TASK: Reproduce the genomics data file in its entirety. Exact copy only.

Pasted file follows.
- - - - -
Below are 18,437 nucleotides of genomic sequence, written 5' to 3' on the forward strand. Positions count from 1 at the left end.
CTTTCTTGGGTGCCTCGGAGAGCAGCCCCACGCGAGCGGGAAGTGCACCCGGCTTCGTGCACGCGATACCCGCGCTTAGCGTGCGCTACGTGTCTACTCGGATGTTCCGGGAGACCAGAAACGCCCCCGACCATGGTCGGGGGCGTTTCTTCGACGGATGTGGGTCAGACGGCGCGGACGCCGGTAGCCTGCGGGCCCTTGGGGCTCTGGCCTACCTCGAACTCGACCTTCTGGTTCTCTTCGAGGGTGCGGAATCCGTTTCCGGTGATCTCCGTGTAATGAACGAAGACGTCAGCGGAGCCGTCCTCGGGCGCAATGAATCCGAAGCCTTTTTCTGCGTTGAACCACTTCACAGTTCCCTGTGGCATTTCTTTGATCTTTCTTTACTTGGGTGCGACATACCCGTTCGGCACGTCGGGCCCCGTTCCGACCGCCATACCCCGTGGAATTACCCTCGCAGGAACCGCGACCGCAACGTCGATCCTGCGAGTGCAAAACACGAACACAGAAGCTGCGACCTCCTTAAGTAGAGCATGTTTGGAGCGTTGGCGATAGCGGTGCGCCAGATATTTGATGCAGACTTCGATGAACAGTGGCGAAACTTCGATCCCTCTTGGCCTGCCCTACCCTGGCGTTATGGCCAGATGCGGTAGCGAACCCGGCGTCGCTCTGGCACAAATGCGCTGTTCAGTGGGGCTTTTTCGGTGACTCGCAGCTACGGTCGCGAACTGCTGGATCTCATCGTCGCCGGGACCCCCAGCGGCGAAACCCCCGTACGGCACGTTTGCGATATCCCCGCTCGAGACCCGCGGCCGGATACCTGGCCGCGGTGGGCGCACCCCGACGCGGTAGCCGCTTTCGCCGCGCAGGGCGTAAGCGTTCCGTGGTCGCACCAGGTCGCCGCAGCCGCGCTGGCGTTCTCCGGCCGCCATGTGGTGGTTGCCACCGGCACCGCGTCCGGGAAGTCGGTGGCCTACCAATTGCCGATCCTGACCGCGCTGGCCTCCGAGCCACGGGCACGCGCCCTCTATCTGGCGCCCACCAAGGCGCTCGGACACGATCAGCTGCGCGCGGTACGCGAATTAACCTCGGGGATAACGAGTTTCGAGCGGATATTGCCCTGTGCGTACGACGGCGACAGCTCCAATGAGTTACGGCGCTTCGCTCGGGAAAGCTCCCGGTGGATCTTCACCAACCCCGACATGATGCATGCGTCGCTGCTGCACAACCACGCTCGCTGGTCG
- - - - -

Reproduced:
Below are 18,437 nucleotides of genomic sequence, written 5' to 3' on the forward strand. Positions count from 1 at the left end.
CTTTCTTGGGTGCCTCGGAGAGCAGCCCCACGCGAGCGGGAAGTGCACCCGGCTTCGTGCACGCGATACCCGCGCTTAGCGTGCGCTACGTGTCTACTCGGATGTTCCGGGAGACCAGAAACGCCCCCGACCATGGTCGGGGGCGTTTCTTCGACGGATGTGGGTCAGACGGCGCGGACGCCGGTAGCCTGCGGGCCCTTGGGGCTCTGGCCTACCTCGAACTCGACCTTCTGGTTCTCTTCGAGGGTGCGGAATCCGTTTCCGGTGATCTCCGTGTAATGAACGAAGACGTCAGCGGAGCCGTCCTCGGGCGCAATGAATCCGAAGCCTTTTTCTGCGTTGAACCACTTCACAGTTCCCTGTGGCATTTCTTTGATCTTTCTTTACTTGGGTGCGACATACCCGTTCGGCACGTCGGGCCCCGTTCCGACCGCCATACCCCGTGGAATTACCCTCGCAGGAACCGCGACCGCAACGTCGATCCTGCGAGTGCAAAACACGAACACAGAAGCTGCGACCTCCTTAAGTAGAGCATGTTTGGAGCGTTGGCGATAGCGGTGCGCCAGATATTTGATGCAGACTTCGATGAACAGTGGCGAAACTTCGATCCCTCTTGGCCTGCCCTACCCTGGCGTTATGGCCAGATGCGGTAGCGAACCCGGCGTCGCTCTGGCACAAATGCGCTGTTCAGTGGGGCTTTTTCGGTGACTCGCAGCTACGGTCGCGAACTGCTGGATCTCATCGTCGCCGGGACCCCCAGCGGCGAAACCCCCGTACGGCACGTTTGCGATATCCCCGCTCGAGACCCGCGGCCGGATACCTGGCCGCGGTGGGCGCACCCCGACGCGGTAGCCGCTTTCGCCGCGCAGGGCGTAAGCGTTCCGTGGTCGCACCAGGTCGCCGCAGCCGCGCTGGCGTTCTCCGGCCGCCATGTGGTGGTTGCCACCGGCACCGCGTCCGGGAAGTCGGTGGCCTACCAATTGCCGATCCTGACCGCGCTGGCCTCCGAGCCACGGGCACGCGCCCTCTATCTGGCGCCCACCAAGGCGCTCGGACACGATCAGCTGCGCGCGGTACGCGAATTAACCTCGGGGATAACGAGTTTCGAGCGGATATTGCCCTGTGCGTACGACGGCGACAGCTCCAATGAGTTACGGCGCTTCGCTCGGGAAAGCTCCCGGTGGATCTTCACCAACCCCGACATGATGCATGCGTCGCTGCTGCACAACCACGCTCGCTGGTCG